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Christoffel Symbols for Schwarzschild Metric (?)

  1. Jul 24, 2009 #1
    ROUGH DRAFT

    I have a beginner's basic question:

    1. Schwarzschild Metric components

    Let [tex]\epsilon[/tex] = rs / r, where rs is the Schwarzschild Radius. Then, as is is well-known:

    [tex]g_{00} = 1 - \epsilon[/tex]
    [tex]g_{11} = - \left( 1 - \epsilon \right)^{-1}[/tex]
    [tex]g_{22} = - r^{2}[/tex]
    [tex]g_{33} = - r^{2} \; sin^{2}(\theta)[/tex]​

    B/c this Schwarzschild Metric Tensor gij is Diagonal, its Inverse gij is also Diagonal, w/ components equal to "one over" those above.


    2. Christoffel Symbol components

    As is well-known:

    [tex]\Gamma^{i}_{k\ell} = {1 \over 2} g^{im} (g_{mk,\ell} + g_{m\ell,k} - g_{k\ell,m})[/tex]​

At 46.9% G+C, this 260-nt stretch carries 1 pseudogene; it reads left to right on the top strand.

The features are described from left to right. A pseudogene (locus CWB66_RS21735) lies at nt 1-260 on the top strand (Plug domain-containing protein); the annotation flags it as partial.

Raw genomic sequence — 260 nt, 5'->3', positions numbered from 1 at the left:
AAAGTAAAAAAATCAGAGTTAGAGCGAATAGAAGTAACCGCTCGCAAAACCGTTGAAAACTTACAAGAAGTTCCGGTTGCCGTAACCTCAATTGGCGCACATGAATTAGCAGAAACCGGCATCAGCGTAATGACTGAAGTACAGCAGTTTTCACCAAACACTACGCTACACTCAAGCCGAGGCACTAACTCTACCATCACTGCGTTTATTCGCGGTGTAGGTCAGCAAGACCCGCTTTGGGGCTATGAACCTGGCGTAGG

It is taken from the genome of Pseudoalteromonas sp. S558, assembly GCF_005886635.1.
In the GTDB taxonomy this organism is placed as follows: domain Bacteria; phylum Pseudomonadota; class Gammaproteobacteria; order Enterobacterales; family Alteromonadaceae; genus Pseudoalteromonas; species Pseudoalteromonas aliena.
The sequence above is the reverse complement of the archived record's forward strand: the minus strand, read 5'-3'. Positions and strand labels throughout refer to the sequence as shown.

But, since the Schwarzschild Metric Tensor is diagonal, [tex]g^{im} = \delta^{im} \; g^{ii}[/tex]. So:

    [tex]\Gamma^{i}_{k\ell} = {1 \over 2} g^{ii} (g_{ik,\ell} + g_{i\ell,k} - g_{k\ell,i}) + 0[/tex]​

    Thus, in this Schwarzschild Polar Coordinate System, w.h.t.:

    [tex]\Gamma^{0}_{k\ell} = {1 \over 2} g^{00} \[ \left( \begin{array}{cccc}
    0 & g_{00,1} & 0 & 0 \\
    g_{00,1} & 0 & 0 & 0 \\
    0 & 0 & 0 & 0 \\
    0 & 0 & 0 & 0 \end{array} \right)\][/tex]

    [tex]\Gamma^{1}_{k\ell} = {1 \over 2} g^{11} \[ \left( \begin{array}{cccc}
    -g_{00,1} & 0 & 0 & 0 \\
    0 & g_{11,1} & 0 & 0 \\
    0 & 0 & -g_{22,1} & 0 \\
    0 & 0 & 0 & -g_{33,1} \end{array} \right)\][/tex]

    [tex]\Gamma^{2}_{k\ell} = {1 \over 2} g^{22} \[ \left( \begin{array}{cccc}
    0 & 0 & 0 & 0 \\
    0 & 0 & g_{22,1} & 0 \\
    0 & g_{22,1} & 0 & 0 \\
    0 & 0 & 0 & -g_{33,2} \end{array} \right)\][/tex]